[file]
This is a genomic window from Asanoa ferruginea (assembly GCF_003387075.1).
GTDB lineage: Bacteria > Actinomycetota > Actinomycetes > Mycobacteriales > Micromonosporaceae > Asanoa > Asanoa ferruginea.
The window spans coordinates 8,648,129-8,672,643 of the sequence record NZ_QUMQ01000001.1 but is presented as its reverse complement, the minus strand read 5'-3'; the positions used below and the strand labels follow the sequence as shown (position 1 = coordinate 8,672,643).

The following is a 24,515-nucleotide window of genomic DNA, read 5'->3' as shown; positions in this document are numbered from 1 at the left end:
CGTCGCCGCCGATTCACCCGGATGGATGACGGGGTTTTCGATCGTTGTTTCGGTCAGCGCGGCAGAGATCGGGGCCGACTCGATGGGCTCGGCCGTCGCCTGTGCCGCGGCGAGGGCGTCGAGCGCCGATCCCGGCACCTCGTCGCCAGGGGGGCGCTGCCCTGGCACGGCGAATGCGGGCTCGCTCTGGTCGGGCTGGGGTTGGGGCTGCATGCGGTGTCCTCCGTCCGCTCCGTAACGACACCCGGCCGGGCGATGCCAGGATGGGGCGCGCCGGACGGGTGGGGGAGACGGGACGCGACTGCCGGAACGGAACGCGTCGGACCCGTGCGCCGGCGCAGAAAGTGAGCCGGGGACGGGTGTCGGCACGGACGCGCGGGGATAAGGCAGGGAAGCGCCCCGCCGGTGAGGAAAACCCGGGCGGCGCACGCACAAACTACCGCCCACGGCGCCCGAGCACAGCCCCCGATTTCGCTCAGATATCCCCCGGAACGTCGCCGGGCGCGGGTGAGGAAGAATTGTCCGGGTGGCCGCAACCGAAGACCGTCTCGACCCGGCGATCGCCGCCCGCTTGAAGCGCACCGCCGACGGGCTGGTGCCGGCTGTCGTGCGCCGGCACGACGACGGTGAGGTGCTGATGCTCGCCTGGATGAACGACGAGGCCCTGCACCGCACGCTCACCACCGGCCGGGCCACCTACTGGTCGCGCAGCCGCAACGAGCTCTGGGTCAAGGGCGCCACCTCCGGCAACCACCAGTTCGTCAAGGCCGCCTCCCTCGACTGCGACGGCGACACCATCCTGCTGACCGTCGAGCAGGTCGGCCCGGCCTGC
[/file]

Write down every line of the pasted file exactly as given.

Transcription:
This is a genomic window from Asanoa ferruginea (assembly GCF_003387075.1).
GTDB lineage: Bacteria > Actinomycetota > Actinomycetes > Mycobacteriales > Micromonosporaceae > Asanoa > Asanoa ferruginea.
The window spans coordinates 8,648,129-8,672,643 of the sequence record NZ_QUMQ01000001.1 but is presented as its reverse complement, the minus strand read 5'-3'; the positions used below and the strand labels follow the sequence as shown (position 1 = coordinate 8,672,643).

The following is a 24,515-nucleotide window of genomic DNA, read 5'->3' as shown; positions in this document are numbered from 1 at the left end:
CGTCGCCGCCGATTCACCCGGATGGATGACGGGGTTTTCGATCGTTGTTTCGGTCAGCGCGGCAGAGATCGGGGCCGACTCGATGGGCTCGGCCGTCGCCTGTGCCGCGGCGAGGGCGTCGAGCGCCGATCCCGGCACCTCGTCGCCAGGGGGGCGCTGCCCTGGCACGGCGAATGCGGGCTCGCTCTGGTCGGGCTGGGGTTGGGGCTGCATGCGGTGTCCTCCGTCCGCTCCGTAACGACACCCGGCCGGGCGATGCCAGGATGGGGCGCGCCGGACGGGTGGGGGAGACGGGACGCGACTGCCGGAACGGAACGCGTCGGACCCGTGCGCCGGCGCAGAAAGTGAGCCGGGGACGGGTGTCGGCACGGACGCGCGGGGATAAGGCAGGGAAGCGCCCCGCCGGTGAGGAAAACCCGGGCGGCGCACGCACAAACTACCGCCCACGGCGCCCGAGCACAGCCCCCGATTTCGCTCAGATATCCCCCGGAACGTCGCCGGGCGCGGGTGAGGAAGAATTGTCCGGGTGGCCGCAACCGAAGACCGTCTCGACCCGGCGATCGCCGCCCGCTTGAAGCGCACCGCCGACGGGCTGGTGCCGGCTGTCGTGCGCCGGCACGACGACGGTGAGGTGCTGATGCTCGCCTGGATGAACGACGAGGCCCTGCACCGCACGCTCACCACCGGCCGGGCCACCTACTGGTCGCGCAGCCGCAACGAGCTCTGGGTCAAGGGCGCCACCTCCGGCAACCACCAGTTCGTCAAGGCCGCCTCCCTCGACTGCGACGGCGACACCATCCTGCTGACCGTCGAGCAGGTCGGCCCGGCCTGC